Bruised by election-year rhetoric and still suffering the fallout on its reputation from the 2008 crisis, Wall Street is going the extra mile to win hearts and minds on Main Street. The sector is plowing hundreds of millions of dollars into a wide gamut of community projects like youth employment and renewable energy.
Known more for their sizable financial bets than charitable giving, many big banks have supported the arts, education and community development through foundations for years. However, the last several appear to be busier than usual for the foundation arms of major financial institutions. Marquee names like Citigroup, Bank of America and JPMorgan Chase are plowing money into a broad range of nonprofit ventures that signal a new phase in corporate social responsibility.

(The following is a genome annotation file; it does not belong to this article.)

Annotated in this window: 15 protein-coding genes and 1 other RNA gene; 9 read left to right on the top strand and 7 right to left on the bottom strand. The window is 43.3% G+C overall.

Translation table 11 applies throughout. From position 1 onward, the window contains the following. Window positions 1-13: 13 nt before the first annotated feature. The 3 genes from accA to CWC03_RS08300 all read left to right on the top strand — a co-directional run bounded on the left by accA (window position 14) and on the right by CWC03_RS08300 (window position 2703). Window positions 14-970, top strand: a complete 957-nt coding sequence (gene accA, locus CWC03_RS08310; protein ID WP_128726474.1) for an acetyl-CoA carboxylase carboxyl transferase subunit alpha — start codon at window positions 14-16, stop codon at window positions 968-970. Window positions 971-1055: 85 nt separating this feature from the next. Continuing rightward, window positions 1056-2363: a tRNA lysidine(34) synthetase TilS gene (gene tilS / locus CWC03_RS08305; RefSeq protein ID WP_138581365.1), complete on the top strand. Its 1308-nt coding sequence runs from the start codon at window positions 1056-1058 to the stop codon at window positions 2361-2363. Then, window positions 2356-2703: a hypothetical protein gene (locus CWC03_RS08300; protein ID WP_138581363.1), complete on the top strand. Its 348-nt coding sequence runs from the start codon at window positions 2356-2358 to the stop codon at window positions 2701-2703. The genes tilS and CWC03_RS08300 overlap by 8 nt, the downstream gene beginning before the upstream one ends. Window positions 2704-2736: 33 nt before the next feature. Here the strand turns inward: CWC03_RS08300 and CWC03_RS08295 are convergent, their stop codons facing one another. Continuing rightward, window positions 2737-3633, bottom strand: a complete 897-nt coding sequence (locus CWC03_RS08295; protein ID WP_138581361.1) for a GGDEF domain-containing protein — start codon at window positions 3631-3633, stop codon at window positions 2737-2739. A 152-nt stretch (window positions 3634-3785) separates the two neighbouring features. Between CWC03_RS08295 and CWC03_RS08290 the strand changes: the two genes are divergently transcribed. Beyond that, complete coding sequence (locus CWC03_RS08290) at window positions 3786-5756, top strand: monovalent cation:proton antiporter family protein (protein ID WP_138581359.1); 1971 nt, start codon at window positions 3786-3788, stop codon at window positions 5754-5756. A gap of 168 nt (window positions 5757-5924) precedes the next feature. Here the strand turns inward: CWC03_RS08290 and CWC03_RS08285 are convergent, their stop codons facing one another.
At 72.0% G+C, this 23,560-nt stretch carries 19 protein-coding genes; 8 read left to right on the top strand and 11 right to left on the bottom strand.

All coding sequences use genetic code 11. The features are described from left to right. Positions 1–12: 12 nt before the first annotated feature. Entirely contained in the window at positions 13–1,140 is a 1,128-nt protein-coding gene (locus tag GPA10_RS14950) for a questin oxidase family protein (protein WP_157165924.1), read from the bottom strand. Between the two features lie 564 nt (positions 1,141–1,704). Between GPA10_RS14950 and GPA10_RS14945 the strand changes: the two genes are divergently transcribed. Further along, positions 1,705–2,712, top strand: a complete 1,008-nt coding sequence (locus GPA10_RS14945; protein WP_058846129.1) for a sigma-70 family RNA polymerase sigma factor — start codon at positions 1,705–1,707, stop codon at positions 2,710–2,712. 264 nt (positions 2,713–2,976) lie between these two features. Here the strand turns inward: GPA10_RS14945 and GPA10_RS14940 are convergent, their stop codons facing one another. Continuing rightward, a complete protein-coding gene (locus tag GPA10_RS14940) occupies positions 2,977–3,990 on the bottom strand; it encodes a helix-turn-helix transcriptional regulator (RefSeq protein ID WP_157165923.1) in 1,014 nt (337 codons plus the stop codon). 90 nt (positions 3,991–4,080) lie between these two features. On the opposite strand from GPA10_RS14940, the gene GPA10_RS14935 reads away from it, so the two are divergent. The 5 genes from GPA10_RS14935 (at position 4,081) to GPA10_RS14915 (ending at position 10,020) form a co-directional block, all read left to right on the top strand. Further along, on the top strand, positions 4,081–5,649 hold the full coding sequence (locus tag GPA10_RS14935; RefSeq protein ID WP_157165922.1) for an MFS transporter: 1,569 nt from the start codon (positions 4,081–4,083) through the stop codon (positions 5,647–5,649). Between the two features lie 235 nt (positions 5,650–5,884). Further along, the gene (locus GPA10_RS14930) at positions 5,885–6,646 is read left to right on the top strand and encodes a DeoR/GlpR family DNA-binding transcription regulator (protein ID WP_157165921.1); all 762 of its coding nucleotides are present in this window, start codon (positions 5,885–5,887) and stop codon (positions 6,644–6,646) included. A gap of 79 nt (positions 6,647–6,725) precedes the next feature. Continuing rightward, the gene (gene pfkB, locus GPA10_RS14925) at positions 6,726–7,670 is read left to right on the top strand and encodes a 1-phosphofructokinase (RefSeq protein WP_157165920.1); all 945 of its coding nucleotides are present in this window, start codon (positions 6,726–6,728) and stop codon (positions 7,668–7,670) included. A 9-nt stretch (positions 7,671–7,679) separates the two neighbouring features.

One of the most active has been JPMorgan. The bank recently committed $125 million in an attempt to help revitalize low-income neighborhoods around the country. Called PRO Neighbors, the investment comes two years after the bank committed $100 million to help Detroit recover from bankruptcy, and just months after it pledged $75 million to tackle youth unemployment.
The PRO initiative is meant to "provide local leaders with the tools and flexible capital to bring healthy food, education facilities, affordable housing and small businesses to vulnerable communities," Janis Bowlder, JPMorgan's head of community development for global philanthropy, told CNBC in an interview.
Neighborhood organizations will work together to compete for grant money that will help "expand and pool resources for helping underserved neighborhoods," Bowlder explained. "From Colorado to Texas, we know this approach works because it's encouraging others to invest and help spur economic mobility in neighborhoods that haven't been invested in for a significant period of time."